First, Article III provided federal jurisdiction for disputes arising under “Laws of the United States” and, separately, for disputes arising under treaties.  That separate treatment indicates that “Laws of the United States” in Article III did not include treaties, even though treaties were made part of supreme law by Article VI.  Similarly, Article III provided jurisdiction separately for disputes arising under “this Constitution” – so constitutional provisions also apparently were not encompassed within Article III’s “Laws of the United States.”  This phrasing suggests that “Laws of the United States” in Article III had the same (or a similar) narrow meaning that it did in Article VI: laws created by Congress.  It is difficult to understand how “Laws of the United States” could have included the unwritten law of nations but not treaties or the Constitution, especially since treaties and the Constitution were made supreme law by Article VI and the unwritten law of nations was not.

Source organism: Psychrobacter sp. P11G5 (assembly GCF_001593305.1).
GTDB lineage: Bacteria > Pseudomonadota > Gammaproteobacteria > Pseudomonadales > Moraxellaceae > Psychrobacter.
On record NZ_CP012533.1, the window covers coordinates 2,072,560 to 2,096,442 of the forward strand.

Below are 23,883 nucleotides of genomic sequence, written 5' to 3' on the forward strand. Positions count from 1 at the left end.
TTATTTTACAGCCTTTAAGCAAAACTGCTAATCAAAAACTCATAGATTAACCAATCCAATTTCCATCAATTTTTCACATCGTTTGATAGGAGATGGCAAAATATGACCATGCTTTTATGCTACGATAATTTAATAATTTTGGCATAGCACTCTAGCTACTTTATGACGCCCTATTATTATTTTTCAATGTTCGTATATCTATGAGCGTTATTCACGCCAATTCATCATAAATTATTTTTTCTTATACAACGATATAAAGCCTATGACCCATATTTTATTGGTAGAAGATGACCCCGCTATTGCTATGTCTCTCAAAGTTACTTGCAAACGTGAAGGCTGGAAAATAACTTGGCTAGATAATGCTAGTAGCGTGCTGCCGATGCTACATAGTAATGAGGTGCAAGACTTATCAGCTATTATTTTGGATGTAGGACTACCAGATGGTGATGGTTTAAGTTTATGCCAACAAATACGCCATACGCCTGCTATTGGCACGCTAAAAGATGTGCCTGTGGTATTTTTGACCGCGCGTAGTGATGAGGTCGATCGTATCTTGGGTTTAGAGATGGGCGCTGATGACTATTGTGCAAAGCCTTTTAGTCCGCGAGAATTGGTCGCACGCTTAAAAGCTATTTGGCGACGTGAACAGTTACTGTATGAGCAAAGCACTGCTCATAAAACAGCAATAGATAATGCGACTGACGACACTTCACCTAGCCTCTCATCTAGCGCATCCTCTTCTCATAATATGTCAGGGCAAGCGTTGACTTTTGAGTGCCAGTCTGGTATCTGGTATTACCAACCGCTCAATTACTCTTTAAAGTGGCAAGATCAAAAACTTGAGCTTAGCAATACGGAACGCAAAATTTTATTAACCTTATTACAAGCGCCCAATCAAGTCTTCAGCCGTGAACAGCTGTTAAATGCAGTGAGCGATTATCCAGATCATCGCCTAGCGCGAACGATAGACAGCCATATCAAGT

Second, Article III separately addressed important subsets of the law of nations.  It expressly gave federal courts jurisdiction over “all Cases of admiralty and maritime Jurisdiction” and “all cases affecting Ambassadors, other public Ministers and Consuls.”  As discussed further below, most of these disputes, if not governed by federal statutory or treaty law, were governed by the unwritten law of nations.  Indeed, as many commentators have explained, these provisions were included to assure that federal courts had jurisdiction over key law-of-nations controversies, to assure a uniform application and to avoid international offense. But if the law of nations was already included in federal jurisdiction as part of the “Laws of the United States,” these specific provisions would be largely redundant.  Disputes involving admiralty or ambassadors, if governed by federal statutes or treaties, would come under federal jurisdiction on that ground.  The separate grants of admiralty and ambassador jurisdiction were directed at disputes not involving federal treaties or statutes – which at the time principally meant disputes involving the law of nations.  Thus, use of the specific categories demonstrates the framers’ adoption of a different approach to law of nations jurisdiction: rather than providing jurisdiction over law of nations controversies as a general matter, they provided jurisdiction over specific categories of law-of-nations categories with which they were most concerned.